Somehow, Jared Barnett rallied the Cyclones from the 17-point hole in the third to tie the game in the fourth, courtesy of a 7-yard touchdown pass to Albert Gray. Meanwhile, the defense held the point-a-minute Cowboys to a season-low 24 points in regulation while forcing a season-high five turnovers, the last one an interception off Heisman frontrunner Brandon Weeden in the second overtime. It was Weeden's third pick of the night, overruling 476 yards and three touchdowns from his right arm to seal his team's fate.
Three plays later, tailback Jeff Woody crossed the line for the winning touchdown, and the current coursing through Jack Trice Stadium spilled onto the field to commemorate both the highest-ranked victim in Iowa State history and utter chaos in the BCS standings. I hope Alabama at least sent a fruit basket to Ames for Christmas.
1. Michigan 35, Notre Dame 31.
Michigan opened the fourth quarter down 24-7, and the first three quarters probably hadn't been that close. Within five minutes the Wolverines had scored two touchdowns to cut the score to 24-21, setting up the wildest finish of the season.
Notre Dame responded to the threat by driving inside the Wolverine 10-yard line for what looked like an icing touchdown until a freak fumble by quarterback Tommy Rees gave the ball back with the ND lead still teetering at three points. Michigan quarterback Denard Robinson promptly returned the favor by lobbing up an interception on the other end. The next time he touched the ball, though, Robinson took the Wolverines 79 yards in five plays for a go-ahead touchdown, a 21-yard screen pass to Vincent Smith with 1:22 to play. Rees responded with a four-play, 46-yard drive for what looked like the winning touchdown, a 29-yard strike to a wide open Theo Riddick that pushed the score to 31-28 with 36 seconds to go. Then it got crazy.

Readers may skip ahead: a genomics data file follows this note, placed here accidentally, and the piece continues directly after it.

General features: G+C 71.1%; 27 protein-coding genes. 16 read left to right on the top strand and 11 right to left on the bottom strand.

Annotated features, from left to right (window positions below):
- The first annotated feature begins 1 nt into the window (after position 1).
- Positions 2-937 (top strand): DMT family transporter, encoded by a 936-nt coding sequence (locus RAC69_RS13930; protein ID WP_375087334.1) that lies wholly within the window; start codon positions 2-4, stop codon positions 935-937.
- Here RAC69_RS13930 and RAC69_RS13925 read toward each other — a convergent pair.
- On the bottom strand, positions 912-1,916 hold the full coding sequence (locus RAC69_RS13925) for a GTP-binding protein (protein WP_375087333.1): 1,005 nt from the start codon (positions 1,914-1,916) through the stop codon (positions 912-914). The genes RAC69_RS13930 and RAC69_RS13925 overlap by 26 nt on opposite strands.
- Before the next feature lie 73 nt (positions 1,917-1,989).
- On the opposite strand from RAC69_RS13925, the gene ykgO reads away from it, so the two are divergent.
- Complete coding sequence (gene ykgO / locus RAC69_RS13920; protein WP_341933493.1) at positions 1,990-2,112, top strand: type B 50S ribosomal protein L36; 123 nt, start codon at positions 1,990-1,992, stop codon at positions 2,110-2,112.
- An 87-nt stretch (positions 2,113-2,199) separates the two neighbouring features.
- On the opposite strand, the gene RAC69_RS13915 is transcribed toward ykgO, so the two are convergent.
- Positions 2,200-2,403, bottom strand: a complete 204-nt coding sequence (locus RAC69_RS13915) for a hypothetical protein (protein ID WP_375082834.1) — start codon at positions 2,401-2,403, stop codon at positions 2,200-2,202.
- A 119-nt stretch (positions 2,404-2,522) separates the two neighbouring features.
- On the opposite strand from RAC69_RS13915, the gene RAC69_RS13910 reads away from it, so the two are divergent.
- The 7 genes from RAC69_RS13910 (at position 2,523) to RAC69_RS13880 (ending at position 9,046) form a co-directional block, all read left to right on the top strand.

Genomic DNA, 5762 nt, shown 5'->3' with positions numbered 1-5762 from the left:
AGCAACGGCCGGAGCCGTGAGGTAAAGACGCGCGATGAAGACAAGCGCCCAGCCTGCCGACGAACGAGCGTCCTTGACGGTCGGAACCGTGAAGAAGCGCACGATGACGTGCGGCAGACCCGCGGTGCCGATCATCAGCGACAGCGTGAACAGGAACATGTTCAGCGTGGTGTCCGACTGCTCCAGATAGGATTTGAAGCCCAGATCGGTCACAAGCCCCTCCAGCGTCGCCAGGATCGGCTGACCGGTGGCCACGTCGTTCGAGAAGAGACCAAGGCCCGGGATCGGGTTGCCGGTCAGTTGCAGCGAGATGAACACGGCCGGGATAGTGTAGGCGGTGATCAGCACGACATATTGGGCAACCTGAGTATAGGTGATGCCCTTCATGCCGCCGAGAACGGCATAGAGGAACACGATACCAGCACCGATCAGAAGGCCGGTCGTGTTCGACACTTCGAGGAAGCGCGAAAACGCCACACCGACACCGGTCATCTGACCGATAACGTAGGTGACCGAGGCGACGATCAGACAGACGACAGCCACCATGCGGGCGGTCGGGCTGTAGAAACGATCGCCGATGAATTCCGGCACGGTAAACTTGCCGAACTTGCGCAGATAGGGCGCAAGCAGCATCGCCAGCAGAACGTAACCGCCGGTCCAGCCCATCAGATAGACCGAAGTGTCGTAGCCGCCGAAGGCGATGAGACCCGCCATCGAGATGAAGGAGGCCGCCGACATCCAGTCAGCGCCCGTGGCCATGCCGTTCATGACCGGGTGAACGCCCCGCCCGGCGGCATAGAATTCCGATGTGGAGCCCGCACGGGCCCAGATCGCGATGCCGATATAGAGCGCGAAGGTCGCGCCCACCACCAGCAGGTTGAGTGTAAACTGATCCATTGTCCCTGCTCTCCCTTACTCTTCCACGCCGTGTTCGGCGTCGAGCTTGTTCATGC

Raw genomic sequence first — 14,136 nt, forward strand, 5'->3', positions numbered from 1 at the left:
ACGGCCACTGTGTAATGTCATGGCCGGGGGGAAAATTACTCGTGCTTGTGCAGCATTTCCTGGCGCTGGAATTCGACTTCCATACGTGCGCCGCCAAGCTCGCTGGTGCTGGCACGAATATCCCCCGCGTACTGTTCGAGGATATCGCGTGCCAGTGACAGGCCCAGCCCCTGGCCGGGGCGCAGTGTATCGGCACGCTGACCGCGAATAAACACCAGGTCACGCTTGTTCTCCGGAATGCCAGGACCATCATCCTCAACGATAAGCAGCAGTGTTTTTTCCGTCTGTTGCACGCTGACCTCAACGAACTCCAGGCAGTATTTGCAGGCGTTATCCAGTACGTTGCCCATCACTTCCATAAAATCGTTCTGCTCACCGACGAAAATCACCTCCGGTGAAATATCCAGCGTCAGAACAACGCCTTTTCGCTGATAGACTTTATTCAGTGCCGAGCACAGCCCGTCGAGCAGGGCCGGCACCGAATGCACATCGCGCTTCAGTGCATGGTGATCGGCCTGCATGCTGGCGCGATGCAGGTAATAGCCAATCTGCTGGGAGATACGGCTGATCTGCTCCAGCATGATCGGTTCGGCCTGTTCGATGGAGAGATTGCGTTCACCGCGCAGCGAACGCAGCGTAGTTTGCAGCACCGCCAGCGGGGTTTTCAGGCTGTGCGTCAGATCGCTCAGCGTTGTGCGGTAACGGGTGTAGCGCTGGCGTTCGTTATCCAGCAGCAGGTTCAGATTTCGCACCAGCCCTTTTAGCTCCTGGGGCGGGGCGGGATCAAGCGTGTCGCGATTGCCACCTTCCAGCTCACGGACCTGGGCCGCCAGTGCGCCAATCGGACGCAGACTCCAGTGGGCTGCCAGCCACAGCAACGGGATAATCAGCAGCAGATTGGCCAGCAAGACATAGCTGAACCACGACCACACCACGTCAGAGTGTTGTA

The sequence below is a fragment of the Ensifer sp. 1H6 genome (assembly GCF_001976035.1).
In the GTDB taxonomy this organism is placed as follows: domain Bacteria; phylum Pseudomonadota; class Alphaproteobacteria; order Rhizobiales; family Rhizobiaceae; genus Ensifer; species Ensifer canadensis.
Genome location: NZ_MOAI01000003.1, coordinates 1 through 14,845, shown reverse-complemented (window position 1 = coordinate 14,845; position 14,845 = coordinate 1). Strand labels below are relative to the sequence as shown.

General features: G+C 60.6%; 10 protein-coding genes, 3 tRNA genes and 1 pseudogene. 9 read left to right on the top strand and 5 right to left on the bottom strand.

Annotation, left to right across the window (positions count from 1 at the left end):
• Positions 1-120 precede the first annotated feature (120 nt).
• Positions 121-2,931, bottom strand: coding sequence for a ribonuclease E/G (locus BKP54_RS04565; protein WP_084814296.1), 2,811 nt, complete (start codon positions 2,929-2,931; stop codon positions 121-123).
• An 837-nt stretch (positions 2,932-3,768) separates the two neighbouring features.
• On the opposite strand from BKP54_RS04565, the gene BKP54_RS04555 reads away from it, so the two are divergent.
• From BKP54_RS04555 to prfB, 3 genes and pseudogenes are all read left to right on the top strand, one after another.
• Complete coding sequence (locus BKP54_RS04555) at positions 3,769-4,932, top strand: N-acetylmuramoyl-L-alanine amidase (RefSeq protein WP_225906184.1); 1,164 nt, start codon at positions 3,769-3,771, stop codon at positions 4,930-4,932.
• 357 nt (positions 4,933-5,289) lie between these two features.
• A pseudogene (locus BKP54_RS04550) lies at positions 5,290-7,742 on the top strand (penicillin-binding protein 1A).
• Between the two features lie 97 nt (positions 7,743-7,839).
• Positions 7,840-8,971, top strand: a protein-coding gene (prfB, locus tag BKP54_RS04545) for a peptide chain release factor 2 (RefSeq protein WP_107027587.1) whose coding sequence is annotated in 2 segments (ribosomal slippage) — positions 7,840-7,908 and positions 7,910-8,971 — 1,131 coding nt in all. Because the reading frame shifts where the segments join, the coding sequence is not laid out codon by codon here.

Here, instead of merely covering poorly, Notre Dame subsequently failed to cover Wolverine receiver Jeremy Gallon at all, incredibly freeing him for a 64-yard sprint to the Irish 16-yard line with eight seconds left for a) A couple shots into the end zone for the winning touchdown; b) A shot at a short field goal to tie; or c) A confused catastrophe that left 110,000 people contemplating mass hara-kiri. With every one of those people secretly fearing c), Robinson delivered the dagger: A 16-yard lob to Roy Roundtree to finish a rally simulcast from a 16-year-old's X-Box.
The loss was Notre Dame's third straight against Michigan on a death-defying touchdown in the final 30 seconds, and arguably the worst of the lot. The Irish not only blew a 17-point lead in a matter of minutes — and not only blew it again in the closing seconds — but for the second week in a row, they blew it with three turnovers inside the red zone. At 0-2, ND was effectively eliminated from the BCS picture; at 2-0, the Wolverines remained eligible for everything.